“Story within a story” is a fun framing device for writing your novel in a unique way. The idea behind this structure is that the narrator is actually a character. We get to see what is happening in their life as well as what’s happening in the tale they’re telling.
This structure is anything but new. One of the oldest uses is in the 12th century tale One Thousand and One Nights. The main character, Scheherazade, begins to tell her husband, the king, a new tale every night. She stops before finishing the tale with the promise to continue the next night, which keeps him from beheading her in the morning. The story is of Scheherazade, while the stories within are tales such as Aladdin’s Wonderful Lamp.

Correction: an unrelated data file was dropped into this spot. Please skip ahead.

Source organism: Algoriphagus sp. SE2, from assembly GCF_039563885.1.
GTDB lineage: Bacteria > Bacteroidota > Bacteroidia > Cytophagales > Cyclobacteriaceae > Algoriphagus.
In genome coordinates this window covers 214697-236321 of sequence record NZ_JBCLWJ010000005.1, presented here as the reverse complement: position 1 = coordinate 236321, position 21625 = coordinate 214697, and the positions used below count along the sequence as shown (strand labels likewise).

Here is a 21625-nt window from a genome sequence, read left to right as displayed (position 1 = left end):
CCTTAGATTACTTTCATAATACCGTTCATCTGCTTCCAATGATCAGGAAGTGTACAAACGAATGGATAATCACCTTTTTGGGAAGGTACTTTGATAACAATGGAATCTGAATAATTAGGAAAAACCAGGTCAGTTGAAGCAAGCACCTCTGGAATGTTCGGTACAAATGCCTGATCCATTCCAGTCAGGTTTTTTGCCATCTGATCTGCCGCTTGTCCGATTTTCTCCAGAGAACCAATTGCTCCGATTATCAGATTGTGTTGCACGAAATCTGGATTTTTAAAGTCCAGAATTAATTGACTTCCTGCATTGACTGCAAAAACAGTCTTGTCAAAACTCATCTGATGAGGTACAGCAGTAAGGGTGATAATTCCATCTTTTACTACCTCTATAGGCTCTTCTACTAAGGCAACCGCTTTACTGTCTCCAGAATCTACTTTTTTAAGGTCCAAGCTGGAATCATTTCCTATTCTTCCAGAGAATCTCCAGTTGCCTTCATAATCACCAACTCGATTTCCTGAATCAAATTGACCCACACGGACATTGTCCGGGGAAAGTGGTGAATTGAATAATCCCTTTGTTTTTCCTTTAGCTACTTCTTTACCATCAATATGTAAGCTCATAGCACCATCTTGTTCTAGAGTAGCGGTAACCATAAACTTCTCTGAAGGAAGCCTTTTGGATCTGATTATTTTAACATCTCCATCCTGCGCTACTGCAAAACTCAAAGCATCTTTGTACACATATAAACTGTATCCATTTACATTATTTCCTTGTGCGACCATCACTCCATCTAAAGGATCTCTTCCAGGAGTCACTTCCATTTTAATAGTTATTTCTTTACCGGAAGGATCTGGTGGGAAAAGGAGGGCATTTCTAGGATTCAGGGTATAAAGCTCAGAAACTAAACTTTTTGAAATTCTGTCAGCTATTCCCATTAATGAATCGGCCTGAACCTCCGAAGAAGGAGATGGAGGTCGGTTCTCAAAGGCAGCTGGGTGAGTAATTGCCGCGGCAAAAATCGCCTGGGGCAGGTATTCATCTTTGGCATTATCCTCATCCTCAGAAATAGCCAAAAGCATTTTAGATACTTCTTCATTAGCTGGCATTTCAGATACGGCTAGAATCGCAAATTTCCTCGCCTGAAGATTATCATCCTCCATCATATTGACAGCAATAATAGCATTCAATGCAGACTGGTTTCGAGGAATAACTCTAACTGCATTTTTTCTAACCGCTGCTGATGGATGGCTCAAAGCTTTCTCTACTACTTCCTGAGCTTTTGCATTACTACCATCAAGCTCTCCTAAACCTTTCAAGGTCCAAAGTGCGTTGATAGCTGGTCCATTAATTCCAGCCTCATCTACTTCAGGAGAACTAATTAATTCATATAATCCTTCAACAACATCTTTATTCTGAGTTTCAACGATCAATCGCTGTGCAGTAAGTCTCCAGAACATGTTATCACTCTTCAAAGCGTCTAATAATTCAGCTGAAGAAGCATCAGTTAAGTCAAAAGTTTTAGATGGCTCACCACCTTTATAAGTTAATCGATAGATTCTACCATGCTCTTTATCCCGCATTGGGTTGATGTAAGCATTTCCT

We also see modern uses of this structure in shows like The Simpsons with their Treehouse of Horror episodes, The Princess Bride, and even in The Emperor’s New Groove.
This structure doesn’t always have to be a framework for the entire plot. Sometimes it’s a simple as a single scene, like Shakespeare’s famous use of a play within a play.
There are things to consider, though, before jumping into this structure. We discuss how to and how not to use a “story within a story” structure in this episode.
First aired August 23, 2021.
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